Unique community solar project completed in N.Y.
The first community solar project with New York state’s electric and natural gas company National Grid has been completed, providing both a sustainable and financial lift to businesses and residents participating in the initiative.
The project is located in northern New York in the Hamlet of Somerville on approximately three acres of underused pasture land, according to a release. The solar photovoltaic modules, installed by United Renewable Energy, have a peak output of 241 kilowatts DC, yielding a peak of 165 kilowatts AC returned to the power grid.
The project is unique in that it is entirely supported by members within the nearby communities, including homeowners, farms and local businesses. The members of the solar farm receive a percentage of the solar plant's generation each month, which is credited to their bill as if the panels were installed on their own roofs. By centralizing the solar panels at one site, the plant was constructed at a much lower cost than otherwise possible, allowing members to save more money on their combined electricity and distribution costs.
National Grid provided support to the development and interconnection of the site, United Renewable officials said.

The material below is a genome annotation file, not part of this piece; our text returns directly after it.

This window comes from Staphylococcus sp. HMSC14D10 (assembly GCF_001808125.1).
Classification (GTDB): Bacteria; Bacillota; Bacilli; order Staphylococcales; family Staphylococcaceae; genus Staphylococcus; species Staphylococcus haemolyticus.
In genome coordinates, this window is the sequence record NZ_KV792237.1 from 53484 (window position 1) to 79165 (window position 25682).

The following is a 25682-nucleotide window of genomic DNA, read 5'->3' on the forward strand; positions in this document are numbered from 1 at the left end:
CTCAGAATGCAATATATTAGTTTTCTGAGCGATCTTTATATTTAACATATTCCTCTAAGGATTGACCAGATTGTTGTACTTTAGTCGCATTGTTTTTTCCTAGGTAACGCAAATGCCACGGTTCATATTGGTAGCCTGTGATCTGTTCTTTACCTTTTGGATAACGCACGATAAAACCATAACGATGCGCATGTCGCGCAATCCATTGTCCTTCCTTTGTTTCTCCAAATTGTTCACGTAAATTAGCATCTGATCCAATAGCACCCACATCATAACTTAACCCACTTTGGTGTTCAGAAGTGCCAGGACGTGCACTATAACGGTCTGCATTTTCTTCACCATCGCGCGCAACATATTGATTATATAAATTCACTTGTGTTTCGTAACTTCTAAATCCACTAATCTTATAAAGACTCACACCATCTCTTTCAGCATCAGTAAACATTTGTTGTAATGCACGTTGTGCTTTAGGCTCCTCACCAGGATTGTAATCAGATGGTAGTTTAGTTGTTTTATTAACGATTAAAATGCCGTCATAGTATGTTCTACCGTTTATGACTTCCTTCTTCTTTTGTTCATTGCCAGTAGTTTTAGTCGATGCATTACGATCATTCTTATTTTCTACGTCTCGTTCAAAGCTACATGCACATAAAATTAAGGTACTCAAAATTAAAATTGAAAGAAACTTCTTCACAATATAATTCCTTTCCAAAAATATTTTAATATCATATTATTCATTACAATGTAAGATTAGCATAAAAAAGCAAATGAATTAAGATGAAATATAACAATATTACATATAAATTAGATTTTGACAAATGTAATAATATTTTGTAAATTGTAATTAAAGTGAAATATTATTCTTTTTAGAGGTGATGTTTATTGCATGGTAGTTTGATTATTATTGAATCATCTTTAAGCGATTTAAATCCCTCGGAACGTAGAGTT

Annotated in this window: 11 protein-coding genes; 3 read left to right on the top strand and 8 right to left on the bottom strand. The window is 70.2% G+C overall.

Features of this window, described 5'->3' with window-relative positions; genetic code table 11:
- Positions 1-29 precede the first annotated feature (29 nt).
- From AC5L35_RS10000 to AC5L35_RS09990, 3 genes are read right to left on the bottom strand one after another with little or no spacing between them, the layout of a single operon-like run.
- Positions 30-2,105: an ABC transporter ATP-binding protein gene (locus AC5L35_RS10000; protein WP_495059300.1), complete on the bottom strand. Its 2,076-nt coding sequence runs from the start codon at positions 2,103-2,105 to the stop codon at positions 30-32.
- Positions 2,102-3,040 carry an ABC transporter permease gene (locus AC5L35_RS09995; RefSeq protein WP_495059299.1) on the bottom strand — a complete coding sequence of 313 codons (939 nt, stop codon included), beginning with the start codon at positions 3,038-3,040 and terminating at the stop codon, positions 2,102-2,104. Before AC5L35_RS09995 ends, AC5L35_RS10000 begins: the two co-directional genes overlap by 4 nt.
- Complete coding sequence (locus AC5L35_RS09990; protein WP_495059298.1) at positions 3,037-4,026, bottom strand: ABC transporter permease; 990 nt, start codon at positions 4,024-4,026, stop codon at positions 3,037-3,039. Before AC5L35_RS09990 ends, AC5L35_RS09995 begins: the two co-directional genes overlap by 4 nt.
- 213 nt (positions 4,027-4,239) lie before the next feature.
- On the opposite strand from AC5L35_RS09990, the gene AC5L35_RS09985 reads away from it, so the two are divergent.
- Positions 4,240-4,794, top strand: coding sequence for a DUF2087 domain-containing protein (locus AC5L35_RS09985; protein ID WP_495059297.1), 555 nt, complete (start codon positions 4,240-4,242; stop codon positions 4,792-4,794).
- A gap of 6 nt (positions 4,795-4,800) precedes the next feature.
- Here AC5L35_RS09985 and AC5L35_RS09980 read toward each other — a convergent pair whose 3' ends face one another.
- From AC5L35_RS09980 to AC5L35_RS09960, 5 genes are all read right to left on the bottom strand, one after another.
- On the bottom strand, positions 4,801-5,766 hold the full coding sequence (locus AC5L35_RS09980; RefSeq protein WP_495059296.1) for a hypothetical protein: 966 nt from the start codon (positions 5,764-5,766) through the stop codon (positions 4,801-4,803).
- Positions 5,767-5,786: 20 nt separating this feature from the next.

“National Grid looks forward to supporting effective solutions for a cleaner, greener energy future that are essential to achieving the company's clean energy goals as well as New York's target of 50 percent renewables by 2030," said Melanie Littlejohn, National Grid's New York vice president.
The plant achieved full production in December and is already more than 50 percent subscribed with just local word-of-mouth advertising. New members from the local community are welcome, but space is limited.
Topics: Architectural Firms, Automation and Controls, Building Owners and Managers, Construction Firms, Consulting - Green & Sustainable Strategies and Solutions, Energy Saving Products, Energy Storage - Solar Energy Storage, Engineering Firms, Solar Energy & Solar Power, Sustainable Communities, Urban Planning and Design, Utility and Power Plants